“Ships are designed to handle some pretty adverse conditions such as high winds and heavy seas, but in port and up against concrete piers, that’s wasn’t what they were designed for,” he said.
For those ships riding out the weather in port, the Navy will take extra precautions Lavan said. For example, they’ll possibly spreading them out between the now vacant piers to reduce hazards.
Skippers will have the leeway to take their own extra steps by increasing mooring lines to dropping their anchors and even disconnecting shore power to avoid damage.
It’s a very similar scenario at the airfields around the Hampton Roads area, too, as those aircraft able to get aloft will do so and fly West, well out of the storm’s path.
“So a lot of what we’re doing now is putting our flyable assets in other places so if they’re needed right after the storm they can be utilized,” said Capt. Shawn “Opie” Bailey, Commander Helicopter Sea combat Wing Atlantic.
“We have 36 helicopters that are going to potentially leave this area, today they’ll head to various places in Tennessee, Kentucky and Florida.”
Other helicopters, he said, will be heading to sea, supporting many of the ships that got underway today. Bailey said their job will be to assist in search and rescue operations, if necessary.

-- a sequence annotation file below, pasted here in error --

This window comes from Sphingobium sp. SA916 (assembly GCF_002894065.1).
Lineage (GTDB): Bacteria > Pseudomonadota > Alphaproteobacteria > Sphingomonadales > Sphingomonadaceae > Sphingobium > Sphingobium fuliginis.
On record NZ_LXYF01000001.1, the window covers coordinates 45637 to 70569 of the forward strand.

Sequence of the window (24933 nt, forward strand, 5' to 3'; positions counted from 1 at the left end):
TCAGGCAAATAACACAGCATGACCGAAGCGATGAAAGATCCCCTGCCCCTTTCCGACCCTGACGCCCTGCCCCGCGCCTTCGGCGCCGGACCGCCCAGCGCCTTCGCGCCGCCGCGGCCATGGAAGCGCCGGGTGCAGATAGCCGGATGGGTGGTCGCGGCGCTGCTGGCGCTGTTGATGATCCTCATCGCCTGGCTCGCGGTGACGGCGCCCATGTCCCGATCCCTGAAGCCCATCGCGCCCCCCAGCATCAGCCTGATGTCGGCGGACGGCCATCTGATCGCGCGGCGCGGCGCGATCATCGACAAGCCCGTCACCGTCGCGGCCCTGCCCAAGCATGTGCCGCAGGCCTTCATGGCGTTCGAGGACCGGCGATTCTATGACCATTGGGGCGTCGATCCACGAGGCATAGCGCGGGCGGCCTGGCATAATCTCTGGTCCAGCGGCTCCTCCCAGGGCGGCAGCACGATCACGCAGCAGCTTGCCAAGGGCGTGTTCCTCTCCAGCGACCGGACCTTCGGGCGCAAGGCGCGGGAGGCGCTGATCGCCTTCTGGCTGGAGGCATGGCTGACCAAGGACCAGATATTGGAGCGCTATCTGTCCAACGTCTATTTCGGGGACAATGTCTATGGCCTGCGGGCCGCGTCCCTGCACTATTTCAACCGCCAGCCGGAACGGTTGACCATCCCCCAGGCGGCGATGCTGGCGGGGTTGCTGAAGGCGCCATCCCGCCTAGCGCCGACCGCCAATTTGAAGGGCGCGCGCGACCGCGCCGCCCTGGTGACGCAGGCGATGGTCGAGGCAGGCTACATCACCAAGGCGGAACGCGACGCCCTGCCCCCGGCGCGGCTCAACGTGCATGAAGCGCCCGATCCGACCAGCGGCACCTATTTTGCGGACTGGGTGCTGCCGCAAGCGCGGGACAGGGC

Those remaining because of maintenance issues will be brought into hangers that are built to withstand high winds for protection.
“It’s pretty important that we keep our aircraft operable,” he said. “We also have some units on standby to provide defense support to civil authorities — we haven’t been asked to do that, yet, but we’re standing by in the event we’re called.”
The job of those sailors remaining on base will be to minimize the potential damage the storm could bring with it’s high winds and rising waters.
“Our Mid-Atlantic team has been working diligently to provide support to both our military and civilian personnel, as well as their families, to ensure their safety during this very stressful time,” said Rear Adm. Charles Rock, who commands Navy Region Mid-Atlantic. “It is equally important that we are able to recover as quickly as possible after the storm passes to support the fleet when they return.”
Part of the responsibility for seeing the base through the storm falls to the Naval Station, Norfolk Disaster Preparation Team.
On Wednesday afternoon Construction Electrician 1st Class (SCW/EXW/AW) Felton Randal was overseeing a group of sailors filling sandbags at the Base Operations headquarters.
“We’ve staged 10,500 sandbags here at base operations,” Randal said. Tropical Cyclone Conditions of Readiness Four
“Yesterday issued 3,200 bags to different entities and we will continue to issue bags until either all the bags are passed out or all the facilities are taken care of.”
Randal said that other sailors are combing the base, looking for any objects that could become a projectiles should high winds arrive.
Teams are also removing hazards and debris from drainage areas, removing large items from waterfront areas, ensuring emergency generators and vehicles are topped off with fuel, and filling and preparing potable water supplies.”
“It is important that our Navy families are informed of all resources available to them and have a plan in the event Hurricane Dorian affects our Region,” said Rock.
“Personnel should also discuss evacuation plans and reporting requirements with their chain of command.”